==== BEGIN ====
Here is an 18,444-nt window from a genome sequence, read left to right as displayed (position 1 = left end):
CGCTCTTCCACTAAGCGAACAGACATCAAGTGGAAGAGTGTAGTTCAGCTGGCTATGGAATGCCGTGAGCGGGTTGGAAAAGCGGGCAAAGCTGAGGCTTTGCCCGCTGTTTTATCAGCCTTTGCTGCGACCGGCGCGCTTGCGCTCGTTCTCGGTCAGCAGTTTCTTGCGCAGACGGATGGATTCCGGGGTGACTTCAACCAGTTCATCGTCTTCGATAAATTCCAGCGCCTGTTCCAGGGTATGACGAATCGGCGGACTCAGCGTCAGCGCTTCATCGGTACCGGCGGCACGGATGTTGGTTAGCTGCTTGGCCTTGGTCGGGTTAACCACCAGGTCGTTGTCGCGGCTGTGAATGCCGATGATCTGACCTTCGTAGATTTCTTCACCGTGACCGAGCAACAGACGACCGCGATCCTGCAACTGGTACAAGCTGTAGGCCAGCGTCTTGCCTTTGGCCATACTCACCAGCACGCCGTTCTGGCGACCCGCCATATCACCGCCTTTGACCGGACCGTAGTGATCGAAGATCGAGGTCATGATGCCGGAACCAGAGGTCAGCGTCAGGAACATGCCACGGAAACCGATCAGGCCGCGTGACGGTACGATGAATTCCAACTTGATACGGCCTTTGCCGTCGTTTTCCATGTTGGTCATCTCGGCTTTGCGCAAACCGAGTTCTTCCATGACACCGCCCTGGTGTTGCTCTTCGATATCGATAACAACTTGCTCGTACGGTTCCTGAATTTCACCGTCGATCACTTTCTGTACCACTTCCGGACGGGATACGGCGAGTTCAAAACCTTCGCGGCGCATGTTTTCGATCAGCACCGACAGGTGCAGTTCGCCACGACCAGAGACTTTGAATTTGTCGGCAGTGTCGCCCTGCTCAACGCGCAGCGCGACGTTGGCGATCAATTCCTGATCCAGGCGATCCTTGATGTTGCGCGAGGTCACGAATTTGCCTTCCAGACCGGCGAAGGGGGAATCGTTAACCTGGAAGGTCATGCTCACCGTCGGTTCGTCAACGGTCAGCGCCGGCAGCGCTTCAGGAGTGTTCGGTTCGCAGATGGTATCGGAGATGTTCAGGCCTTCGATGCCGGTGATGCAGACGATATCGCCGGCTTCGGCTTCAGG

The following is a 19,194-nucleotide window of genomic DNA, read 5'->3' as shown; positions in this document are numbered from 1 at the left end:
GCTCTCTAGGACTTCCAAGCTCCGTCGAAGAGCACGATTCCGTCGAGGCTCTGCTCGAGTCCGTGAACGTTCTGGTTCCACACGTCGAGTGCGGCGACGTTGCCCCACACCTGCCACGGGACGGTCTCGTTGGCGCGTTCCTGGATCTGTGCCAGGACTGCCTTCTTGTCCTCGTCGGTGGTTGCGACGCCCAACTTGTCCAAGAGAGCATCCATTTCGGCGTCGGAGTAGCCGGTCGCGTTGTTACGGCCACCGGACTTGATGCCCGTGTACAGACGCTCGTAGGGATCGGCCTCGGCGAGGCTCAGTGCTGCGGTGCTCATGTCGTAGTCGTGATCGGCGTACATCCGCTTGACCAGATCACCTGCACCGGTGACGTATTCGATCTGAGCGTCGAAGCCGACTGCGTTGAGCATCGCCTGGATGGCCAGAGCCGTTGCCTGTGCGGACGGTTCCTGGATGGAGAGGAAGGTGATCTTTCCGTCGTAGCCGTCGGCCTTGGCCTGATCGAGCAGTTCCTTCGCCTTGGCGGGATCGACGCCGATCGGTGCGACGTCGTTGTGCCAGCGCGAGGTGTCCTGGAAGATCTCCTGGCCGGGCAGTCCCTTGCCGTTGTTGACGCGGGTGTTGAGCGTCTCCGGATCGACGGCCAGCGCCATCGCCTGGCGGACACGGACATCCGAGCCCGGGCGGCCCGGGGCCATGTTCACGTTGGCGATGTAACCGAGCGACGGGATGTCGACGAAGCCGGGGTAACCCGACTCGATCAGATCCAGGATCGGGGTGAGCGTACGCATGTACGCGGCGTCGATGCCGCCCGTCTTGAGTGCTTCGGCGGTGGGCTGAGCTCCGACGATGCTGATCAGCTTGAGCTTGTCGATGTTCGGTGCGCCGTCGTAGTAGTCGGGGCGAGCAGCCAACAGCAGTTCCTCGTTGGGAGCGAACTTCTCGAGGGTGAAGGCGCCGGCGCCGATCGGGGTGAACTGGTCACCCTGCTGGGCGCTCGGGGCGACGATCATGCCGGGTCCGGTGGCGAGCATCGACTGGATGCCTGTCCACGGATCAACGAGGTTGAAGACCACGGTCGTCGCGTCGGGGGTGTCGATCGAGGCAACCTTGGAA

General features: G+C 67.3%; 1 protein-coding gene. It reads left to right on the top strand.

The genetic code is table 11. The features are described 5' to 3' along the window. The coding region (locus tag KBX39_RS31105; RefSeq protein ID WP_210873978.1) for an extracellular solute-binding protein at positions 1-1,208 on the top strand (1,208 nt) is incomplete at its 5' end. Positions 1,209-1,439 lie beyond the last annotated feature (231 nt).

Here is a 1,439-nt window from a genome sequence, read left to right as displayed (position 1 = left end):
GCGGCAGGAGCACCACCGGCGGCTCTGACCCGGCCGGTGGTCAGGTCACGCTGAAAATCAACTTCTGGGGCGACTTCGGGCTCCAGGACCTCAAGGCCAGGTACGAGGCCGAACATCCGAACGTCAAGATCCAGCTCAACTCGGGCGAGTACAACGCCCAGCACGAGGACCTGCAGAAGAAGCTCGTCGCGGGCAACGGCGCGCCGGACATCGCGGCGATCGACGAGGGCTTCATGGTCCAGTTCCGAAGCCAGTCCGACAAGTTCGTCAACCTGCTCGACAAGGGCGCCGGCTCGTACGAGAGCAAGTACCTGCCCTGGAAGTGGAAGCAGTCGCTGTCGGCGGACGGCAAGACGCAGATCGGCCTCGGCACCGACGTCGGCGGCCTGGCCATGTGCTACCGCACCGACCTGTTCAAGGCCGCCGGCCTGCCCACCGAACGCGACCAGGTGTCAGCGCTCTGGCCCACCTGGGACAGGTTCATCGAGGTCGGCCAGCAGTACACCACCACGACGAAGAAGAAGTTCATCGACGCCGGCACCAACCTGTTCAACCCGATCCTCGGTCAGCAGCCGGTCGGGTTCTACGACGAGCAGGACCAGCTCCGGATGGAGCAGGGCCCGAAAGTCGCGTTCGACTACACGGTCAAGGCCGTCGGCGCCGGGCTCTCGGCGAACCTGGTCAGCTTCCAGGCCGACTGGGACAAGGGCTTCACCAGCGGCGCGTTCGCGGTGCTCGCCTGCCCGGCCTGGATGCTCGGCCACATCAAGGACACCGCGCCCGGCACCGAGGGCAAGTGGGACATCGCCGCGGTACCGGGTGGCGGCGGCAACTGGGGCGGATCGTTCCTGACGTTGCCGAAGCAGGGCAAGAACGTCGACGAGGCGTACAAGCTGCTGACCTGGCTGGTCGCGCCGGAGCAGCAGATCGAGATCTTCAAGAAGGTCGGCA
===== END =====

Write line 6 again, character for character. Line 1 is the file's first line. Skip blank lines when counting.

The genetic code is table 11. The features are described 5' to 3' along the window. The coding region (locus tag KBX39_RS31105; RefSeq protein ID WP_210873978.1) for an extracellular solute-binding protein at positions 1-1,208 on the top strand (1,208 nt) is incomplete at its 5' end. Positions 1,209-1,439 lie beyond the last annotated feature (231 nt).